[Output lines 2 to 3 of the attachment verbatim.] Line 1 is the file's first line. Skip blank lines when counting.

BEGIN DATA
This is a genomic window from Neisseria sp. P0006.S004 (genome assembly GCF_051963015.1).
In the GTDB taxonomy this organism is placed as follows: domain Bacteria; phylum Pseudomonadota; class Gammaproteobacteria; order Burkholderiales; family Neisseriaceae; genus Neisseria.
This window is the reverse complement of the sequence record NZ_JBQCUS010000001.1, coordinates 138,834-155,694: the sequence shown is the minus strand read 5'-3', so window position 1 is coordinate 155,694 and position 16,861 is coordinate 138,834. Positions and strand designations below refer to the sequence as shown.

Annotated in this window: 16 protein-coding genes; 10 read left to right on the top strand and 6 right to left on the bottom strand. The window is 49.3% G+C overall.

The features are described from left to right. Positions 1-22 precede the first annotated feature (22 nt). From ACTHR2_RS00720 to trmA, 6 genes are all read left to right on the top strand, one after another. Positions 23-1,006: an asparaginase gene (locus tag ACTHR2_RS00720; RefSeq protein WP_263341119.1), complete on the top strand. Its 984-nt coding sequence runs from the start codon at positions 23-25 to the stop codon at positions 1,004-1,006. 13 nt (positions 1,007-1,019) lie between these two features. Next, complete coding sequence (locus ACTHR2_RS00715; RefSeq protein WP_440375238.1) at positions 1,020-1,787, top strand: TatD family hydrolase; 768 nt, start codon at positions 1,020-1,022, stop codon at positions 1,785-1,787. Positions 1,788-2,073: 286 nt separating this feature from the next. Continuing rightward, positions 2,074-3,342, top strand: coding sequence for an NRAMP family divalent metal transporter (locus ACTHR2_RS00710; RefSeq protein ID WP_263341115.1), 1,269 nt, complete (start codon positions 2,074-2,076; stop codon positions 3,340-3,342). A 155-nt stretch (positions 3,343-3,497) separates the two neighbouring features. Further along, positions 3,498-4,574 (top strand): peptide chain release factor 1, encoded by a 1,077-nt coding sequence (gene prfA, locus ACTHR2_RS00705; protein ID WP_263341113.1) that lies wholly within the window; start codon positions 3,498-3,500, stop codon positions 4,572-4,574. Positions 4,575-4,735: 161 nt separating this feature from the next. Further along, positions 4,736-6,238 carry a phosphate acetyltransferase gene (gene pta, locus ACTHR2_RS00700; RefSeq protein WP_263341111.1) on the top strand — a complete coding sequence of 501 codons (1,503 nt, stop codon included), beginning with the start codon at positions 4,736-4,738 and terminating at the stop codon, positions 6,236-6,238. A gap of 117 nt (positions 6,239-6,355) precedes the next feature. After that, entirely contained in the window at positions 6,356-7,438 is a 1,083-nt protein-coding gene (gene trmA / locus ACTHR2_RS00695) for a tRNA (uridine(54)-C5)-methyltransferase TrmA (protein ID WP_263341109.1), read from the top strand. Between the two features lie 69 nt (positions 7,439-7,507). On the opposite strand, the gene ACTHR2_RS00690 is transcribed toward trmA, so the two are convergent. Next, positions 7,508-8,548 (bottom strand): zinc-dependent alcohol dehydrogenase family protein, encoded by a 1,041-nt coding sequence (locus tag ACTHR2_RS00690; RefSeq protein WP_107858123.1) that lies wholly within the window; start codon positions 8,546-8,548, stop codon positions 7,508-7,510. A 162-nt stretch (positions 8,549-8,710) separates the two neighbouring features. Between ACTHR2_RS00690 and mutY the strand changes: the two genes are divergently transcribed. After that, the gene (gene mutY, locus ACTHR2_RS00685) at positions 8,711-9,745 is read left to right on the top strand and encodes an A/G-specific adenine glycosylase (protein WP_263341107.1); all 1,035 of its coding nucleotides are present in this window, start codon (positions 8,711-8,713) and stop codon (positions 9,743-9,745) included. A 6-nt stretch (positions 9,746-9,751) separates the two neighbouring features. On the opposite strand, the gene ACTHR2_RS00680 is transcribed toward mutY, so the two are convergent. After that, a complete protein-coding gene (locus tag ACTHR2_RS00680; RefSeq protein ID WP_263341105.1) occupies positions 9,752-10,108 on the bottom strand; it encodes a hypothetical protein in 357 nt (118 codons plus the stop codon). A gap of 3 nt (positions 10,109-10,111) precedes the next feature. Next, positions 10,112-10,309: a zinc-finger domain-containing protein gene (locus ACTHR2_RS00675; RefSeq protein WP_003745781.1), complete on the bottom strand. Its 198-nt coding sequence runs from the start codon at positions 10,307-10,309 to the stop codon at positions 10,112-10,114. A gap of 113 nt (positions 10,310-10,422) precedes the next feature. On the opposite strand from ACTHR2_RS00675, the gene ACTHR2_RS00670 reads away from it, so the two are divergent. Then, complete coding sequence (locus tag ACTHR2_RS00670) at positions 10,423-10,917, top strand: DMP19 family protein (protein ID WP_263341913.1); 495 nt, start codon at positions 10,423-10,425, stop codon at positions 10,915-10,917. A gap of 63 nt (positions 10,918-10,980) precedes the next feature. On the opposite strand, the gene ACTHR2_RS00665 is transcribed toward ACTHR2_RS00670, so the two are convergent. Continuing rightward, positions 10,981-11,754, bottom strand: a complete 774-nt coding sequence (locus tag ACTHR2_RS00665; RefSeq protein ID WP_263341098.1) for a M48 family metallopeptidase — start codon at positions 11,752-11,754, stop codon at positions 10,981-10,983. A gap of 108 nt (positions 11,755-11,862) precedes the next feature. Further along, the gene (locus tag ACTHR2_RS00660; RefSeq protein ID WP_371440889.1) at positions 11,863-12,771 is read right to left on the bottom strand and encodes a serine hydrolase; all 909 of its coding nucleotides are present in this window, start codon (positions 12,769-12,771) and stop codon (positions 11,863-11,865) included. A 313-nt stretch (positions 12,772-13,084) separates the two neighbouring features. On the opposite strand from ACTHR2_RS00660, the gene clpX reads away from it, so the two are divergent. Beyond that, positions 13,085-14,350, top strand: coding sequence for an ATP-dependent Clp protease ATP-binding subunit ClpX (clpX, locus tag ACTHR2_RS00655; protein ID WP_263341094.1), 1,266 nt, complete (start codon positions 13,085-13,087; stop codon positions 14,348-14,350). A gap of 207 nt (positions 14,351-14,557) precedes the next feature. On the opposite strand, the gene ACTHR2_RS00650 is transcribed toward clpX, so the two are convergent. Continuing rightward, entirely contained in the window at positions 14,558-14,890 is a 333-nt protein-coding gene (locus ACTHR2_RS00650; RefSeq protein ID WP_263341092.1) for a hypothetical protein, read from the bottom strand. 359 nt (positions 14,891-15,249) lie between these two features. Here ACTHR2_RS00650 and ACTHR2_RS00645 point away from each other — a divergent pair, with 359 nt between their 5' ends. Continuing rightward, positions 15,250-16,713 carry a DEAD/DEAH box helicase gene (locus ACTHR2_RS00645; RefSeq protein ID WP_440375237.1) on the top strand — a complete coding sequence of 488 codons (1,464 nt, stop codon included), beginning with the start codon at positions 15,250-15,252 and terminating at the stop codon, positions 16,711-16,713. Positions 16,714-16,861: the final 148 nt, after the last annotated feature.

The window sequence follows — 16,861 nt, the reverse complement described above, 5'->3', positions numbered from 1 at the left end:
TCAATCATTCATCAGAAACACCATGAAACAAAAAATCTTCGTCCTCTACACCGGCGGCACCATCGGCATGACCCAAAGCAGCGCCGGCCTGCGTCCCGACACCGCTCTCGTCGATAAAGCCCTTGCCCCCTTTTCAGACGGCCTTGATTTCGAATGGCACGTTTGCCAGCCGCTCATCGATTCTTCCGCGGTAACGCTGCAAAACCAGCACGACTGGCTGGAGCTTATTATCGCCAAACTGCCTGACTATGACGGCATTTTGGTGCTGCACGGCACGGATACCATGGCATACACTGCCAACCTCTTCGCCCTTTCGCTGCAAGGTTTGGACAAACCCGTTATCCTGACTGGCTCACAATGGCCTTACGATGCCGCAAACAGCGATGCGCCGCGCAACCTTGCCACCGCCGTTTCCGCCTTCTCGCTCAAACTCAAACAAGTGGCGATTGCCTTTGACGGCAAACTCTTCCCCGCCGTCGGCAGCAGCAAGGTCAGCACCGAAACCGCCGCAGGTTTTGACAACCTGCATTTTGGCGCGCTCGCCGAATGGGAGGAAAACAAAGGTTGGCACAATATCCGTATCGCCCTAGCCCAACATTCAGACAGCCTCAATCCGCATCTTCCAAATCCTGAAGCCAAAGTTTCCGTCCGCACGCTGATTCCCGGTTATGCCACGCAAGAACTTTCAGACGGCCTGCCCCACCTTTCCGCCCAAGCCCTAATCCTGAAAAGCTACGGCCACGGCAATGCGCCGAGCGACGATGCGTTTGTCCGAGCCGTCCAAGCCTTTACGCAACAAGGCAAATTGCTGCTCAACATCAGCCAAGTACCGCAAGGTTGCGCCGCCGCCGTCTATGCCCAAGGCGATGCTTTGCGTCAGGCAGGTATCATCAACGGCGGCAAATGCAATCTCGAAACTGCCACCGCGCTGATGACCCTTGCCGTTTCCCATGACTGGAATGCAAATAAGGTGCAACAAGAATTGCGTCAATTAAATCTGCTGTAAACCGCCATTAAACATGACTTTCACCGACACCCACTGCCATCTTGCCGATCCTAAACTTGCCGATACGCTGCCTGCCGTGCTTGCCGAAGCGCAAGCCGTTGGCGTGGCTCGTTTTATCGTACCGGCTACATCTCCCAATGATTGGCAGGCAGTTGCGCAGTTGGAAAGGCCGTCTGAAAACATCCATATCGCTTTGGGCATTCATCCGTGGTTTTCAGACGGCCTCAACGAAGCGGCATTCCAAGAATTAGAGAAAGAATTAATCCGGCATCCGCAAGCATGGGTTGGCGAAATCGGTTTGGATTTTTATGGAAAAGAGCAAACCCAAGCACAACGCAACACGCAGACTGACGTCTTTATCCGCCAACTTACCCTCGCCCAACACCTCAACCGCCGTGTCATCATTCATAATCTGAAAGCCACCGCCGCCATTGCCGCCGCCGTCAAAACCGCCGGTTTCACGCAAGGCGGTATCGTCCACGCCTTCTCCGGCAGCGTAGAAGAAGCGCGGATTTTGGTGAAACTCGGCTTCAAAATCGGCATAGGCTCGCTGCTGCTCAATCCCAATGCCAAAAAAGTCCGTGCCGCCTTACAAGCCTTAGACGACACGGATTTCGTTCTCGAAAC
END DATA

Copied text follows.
In the GTDB taxonomy this organism is placed as follows: domain Bacteria; phylum Pseudomonadota; class Gammaproteobacteria; order Burkholderiales; family Neisseriaceae; genus Neisseria.
This window is the reverse complement of the sequence record NZ_JBQCUS010000001.1, coordinates 138,834-155,694: the sequence shown is the minus strand read 5'-3', so window position 1 is coordinate 155,694 and position 16,861 is coordinate 138,834. Positions and strand designations below refer to the sequence as shown.